The 7 Worst Stocks to Buy Now
“A rising tide lifts all boats” is a popular Wall Street saying, but it’s not always true.
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“A rising tide lifts all boats” is a popular Wall Street saying, but it’s not always true. The market is hitting all-time highs seemingly every other day, but you can bet that if a stock springs a leak, it will sink. As broad-based as the market's gains have been this year, investors looking for stocks to buy will be hard-pressed to outperform an index fund without being just a little picky.
That is easier said than done, of course. After all, one of the first places value investors look for bargains is beaten-down stocks. But separating stocks that are just misunderstood from the ones that are cheap for a reason is no simple task.
We’re here to help. A look across the market landscape reveals no shortage of stocks that look like bargains, but aren't worth buying now. Some of these were once the market’s more durable names, while some of these are very recent flashes in the pan. Many of these names are famous enough that the uninformed investor could get suckered into taking a flyer. Don’t do it.
Here are seven of the worst stocks to buy now. Heavy competition, business-specific problems and tarnished reputations make these well-known companies hazardous to your portfolio’s health.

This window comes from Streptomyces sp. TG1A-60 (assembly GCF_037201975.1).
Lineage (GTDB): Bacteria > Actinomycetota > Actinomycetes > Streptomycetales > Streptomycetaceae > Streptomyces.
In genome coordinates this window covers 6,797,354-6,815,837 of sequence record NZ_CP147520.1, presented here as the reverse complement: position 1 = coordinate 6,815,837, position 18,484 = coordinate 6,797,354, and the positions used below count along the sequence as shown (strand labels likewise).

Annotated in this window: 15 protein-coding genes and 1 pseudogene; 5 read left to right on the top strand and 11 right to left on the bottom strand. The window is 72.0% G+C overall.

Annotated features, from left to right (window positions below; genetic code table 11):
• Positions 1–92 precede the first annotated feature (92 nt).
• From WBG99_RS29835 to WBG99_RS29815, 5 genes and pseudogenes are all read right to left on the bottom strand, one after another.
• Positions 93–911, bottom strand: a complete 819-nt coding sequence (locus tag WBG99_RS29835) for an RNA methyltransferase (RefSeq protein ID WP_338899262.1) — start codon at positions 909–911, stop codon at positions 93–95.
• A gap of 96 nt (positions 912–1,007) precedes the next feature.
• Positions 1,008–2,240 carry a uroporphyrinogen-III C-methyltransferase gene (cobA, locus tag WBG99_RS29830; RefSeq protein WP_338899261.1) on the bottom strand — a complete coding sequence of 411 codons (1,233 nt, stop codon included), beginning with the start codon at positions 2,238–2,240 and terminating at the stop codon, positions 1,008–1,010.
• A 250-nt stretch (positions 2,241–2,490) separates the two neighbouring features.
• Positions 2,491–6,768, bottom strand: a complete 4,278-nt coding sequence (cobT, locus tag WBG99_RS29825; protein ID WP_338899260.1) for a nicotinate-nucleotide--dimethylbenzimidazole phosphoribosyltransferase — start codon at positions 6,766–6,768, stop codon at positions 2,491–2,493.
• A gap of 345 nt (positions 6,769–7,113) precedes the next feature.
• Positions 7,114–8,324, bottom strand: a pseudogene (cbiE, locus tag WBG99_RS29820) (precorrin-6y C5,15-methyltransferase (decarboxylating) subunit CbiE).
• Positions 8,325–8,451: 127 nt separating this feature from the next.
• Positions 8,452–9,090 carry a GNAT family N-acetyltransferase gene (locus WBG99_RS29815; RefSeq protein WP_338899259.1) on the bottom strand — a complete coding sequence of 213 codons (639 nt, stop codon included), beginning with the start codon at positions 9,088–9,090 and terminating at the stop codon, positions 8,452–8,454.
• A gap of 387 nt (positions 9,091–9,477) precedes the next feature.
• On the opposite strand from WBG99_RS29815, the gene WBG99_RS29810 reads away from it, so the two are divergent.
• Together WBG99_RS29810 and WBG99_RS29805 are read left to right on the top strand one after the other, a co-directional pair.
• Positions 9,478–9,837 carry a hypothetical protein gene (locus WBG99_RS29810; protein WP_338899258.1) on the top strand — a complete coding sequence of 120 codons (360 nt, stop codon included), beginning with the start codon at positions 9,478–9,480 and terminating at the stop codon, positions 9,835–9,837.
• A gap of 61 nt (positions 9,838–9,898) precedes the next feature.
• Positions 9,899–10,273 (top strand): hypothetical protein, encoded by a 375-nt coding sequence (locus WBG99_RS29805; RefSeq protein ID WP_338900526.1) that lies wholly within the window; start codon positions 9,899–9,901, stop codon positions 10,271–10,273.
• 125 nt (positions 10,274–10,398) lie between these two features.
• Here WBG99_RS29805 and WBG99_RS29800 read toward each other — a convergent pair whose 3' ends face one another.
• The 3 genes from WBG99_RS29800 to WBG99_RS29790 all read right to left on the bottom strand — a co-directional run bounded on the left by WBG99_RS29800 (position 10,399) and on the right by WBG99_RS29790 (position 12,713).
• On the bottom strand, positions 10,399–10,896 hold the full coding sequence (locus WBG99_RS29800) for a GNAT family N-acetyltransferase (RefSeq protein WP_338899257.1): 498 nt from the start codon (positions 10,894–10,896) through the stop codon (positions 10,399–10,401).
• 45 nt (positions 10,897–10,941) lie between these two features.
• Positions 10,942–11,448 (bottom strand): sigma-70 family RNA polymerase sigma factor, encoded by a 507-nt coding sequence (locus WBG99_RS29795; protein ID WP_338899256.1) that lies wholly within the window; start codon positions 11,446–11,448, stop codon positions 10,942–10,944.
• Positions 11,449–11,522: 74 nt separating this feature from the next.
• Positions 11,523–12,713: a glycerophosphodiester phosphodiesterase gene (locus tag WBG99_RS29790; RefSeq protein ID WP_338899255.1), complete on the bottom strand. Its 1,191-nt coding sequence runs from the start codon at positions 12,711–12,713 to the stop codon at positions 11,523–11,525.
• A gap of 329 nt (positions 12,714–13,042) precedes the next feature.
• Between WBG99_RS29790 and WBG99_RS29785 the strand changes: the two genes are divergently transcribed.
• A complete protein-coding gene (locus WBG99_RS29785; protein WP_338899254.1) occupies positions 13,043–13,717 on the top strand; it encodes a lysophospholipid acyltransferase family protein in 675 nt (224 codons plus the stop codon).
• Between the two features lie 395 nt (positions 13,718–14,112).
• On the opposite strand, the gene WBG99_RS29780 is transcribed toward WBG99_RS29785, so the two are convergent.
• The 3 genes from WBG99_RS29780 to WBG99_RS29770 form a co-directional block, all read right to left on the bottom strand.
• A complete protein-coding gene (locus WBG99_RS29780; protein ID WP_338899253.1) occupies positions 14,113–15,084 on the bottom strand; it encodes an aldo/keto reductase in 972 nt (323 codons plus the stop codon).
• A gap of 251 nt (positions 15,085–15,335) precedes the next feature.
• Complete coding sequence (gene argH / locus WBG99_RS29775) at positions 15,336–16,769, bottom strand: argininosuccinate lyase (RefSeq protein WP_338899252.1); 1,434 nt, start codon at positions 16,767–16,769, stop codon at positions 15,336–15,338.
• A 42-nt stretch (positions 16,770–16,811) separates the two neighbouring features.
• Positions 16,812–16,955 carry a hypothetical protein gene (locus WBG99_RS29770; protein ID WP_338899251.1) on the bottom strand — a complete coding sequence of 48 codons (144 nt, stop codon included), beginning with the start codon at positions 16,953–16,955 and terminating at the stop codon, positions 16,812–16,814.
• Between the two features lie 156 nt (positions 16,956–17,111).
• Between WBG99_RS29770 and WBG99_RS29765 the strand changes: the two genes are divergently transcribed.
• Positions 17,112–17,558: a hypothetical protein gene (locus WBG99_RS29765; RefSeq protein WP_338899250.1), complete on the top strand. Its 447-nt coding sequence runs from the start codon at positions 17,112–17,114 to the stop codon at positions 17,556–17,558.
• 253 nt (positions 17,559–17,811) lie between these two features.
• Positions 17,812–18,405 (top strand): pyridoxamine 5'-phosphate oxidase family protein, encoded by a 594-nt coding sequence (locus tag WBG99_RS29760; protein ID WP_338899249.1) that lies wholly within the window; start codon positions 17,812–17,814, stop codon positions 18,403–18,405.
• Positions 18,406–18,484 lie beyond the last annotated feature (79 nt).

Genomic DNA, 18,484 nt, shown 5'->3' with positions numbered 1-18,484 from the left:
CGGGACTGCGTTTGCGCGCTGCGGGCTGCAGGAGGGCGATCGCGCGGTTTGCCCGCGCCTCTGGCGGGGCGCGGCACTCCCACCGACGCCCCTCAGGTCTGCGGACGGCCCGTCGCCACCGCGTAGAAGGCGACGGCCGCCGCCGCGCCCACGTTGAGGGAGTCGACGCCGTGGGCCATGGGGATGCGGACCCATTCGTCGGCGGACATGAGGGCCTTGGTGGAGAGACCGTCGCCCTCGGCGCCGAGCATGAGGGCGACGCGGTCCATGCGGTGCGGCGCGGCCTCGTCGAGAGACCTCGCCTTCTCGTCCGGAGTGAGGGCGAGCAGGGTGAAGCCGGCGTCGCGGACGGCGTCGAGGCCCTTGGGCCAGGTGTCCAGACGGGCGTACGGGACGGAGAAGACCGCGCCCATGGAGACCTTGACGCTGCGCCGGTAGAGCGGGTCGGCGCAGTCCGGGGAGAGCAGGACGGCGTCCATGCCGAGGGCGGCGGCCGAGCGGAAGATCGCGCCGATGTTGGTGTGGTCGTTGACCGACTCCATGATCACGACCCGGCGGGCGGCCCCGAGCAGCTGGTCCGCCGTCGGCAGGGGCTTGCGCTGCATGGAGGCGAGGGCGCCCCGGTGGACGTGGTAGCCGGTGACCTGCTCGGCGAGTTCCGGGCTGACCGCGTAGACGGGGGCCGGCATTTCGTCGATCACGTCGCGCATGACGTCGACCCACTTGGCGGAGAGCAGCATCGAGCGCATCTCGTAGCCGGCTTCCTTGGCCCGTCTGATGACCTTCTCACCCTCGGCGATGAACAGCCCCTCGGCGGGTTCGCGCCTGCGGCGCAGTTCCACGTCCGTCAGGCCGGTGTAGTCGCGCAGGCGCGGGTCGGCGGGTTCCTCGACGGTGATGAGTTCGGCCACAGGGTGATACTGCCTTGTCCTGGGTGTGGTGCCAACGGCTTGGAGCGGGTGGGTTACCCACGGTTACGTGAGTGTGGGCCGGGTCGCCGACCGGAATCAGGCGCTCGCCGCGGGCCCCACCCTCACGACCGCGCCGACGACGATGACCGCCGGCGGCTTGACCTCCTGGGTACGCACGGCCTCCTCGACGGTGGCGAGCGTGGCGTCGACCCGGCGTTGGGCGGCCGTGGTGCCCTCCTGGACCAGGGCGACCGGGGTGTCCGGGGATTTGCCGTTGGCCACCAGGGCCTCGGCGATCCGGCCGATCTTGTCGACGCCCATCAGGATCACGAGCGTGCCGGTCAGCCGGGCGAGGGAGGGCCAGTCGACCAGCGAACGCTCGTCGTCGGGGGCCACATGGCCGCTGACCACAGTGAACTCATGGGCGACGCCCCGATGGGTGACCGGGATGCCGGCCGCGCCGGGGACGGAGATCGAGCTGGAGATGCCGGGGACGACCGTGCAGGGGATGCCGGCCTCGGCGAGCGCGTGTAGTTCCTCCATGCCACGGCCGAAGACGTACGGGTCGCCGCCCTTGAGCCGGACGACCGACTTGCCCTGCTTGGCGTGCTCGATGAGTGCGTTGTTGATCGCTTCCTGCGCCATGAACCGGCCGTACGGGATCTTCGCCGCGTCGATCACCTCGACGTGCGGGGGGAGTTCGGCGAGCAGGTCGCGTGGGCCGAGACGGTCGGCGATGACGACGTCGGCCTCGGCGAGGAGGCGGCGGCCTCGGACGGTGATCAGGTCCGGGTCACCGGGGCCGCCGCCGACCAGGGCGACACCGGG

Data is as of Nov. 27, 2017. Analyst ratings are from Zacks Investment Research. Stocks are listed in alphabetical order. Click on symbol links in each slide for current share prices and more.
- Year-to-date performance: -69%
- Analysts’ opinion: 2 strong buy, 2 buy, 8 hold, 0 underperform, 2 sell
Pretty much nothing has gone Blue Apron’s (APRN (opens in new tab), $3.07) way since its ballyhooed initial public offering in June, which Bloomberg News called the “IPO Bust of the Decade.” The meal-delivery company laid off 6% of its workforce in October, a scant four months after becoming a publicly traded company.
The biggest blow, however, was delivered by Amazon.com (AMZN (opens in new tab)). The e-commerce giant’s June announcement that it would buy Whole Foods was an ominous precursor to the IPO. But a July report that Amazon had filed for its own meal-kit trademark made it clear that Blue Apron will have a monster competitor in its industry.